I receive a lot of email pitches from people who want me to write about some product, service, app, or book on my blog.
I can’t even imagine what journalists and popular blogs like the Huffington Post must get.
Most of them get a form “thank you but no” email from me. They haven’t done their research, don’t know what I write about and many times — it’s a form letter that I know I received along with about 200 other marketing bloggers. Many times, they don’t even address me by name.
But every once in awhile, someone does it well. Emanuel Rosen, who I’ve never met in person but we’ve interacted for a few years in social media circles, has written a new book called Absolute Value. He sent me a message on Facebook about his book, asking if he could send me a copy.
When I received the book, I saw that Emanuel took the time to jot me a note on the inside, even referencing that he knew I lived in Iowa. Now I am not suggesting that I was the only person he sent a book to or even the only one to receive a personalized copy. I know better. But he did invest some time and effort — which makes me much more likely to notice or want to be helpful.
Usually when I get a book in the mail, I had no idea it was coming and there’s nothing but a promotional flier inside. So I don’t even know if the publisher or author sent it. I’m a fast reader but there’s no way I could read them all. So I have to choose.
Emanuel’s book went to the top of my pile because he bothered to make a personal connection and demonstrate that I wasn’t just the 150th person on some list. In fairness, it also went to the top of my pile because his earlier book, The Anatomy of Buzz, was a great read so I was confident that his new book would be as well.
Turns out, I was right. It was very thought-provoking and raised some serious questions about how the power of branding may be shifting, which is a topic that’s near and dear to my heart. I wrote a review (read it here) and encouraged my blog readers to check it out.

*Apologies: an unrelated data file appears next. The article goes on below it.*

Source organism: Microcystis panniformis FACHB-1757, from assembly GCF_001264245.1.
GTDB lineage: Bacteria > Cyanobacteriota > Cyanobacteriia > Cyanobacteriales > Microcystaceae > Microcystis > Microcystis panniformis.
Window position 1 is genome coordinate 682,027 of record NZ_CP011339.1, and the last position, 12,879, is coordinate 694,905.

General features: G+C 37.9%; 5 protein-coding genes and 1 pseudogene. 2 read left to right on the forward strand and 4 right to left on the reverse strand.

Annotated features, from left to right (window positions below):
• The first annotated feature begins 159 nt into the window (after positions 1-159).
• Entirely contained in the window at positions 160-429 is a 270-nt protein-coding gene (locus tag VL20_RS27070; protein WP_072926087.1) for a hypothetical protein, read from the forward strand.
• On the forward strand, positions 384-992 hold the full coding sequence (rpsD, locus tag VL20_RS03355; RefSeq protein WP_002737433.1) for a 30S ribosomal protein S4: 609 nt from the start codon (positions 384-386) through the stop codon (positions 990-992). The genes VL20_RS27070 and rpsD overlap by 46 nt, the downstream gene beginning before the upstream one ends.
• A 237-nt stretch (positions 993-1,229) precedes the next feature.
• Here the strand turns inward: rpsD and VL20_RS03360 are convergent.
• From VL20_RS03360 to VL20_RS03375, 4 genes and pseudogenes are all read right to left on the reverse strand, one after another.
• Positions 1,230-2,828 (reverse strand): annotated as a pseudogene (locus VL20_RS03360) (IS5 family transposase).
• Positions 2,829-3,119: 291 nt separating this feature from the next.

So let’s look at the recipe card for how Emanuel got the results he wanted, because they’re the same steps you should take if you’re trying to get the media’s attention.
- He established the connection between us before he needed to ask for the review
- He stayed in touch periodically to keep the connection open (we’d occasionally comment on each other’s FB posts etc)
- When he wanted me to help him promote his book, he made a personal ask
- He made it easy for me — he sent me a copy of his book
- He let me know I wasn’t just a cog in the wheel by personalizing the signature in the book
- When I sent him an email saying that I liked the book and was going to write about it, he was genuinely appreciative
- No doubt eventually he will comment on the blog post or shoot me a thank you on FB (I just posted the review tonight, so I am guessing on this one, but I think it’s a pretty safe bet)
- He will promote the blog post — giving me some exposure to his list of contacts
That, my friends, is how it should be done. It’s not complicated, but it is human to human, not PR machine to the masses. And being the guy on the receiving end — I can tell you, that’s a difference you can feel.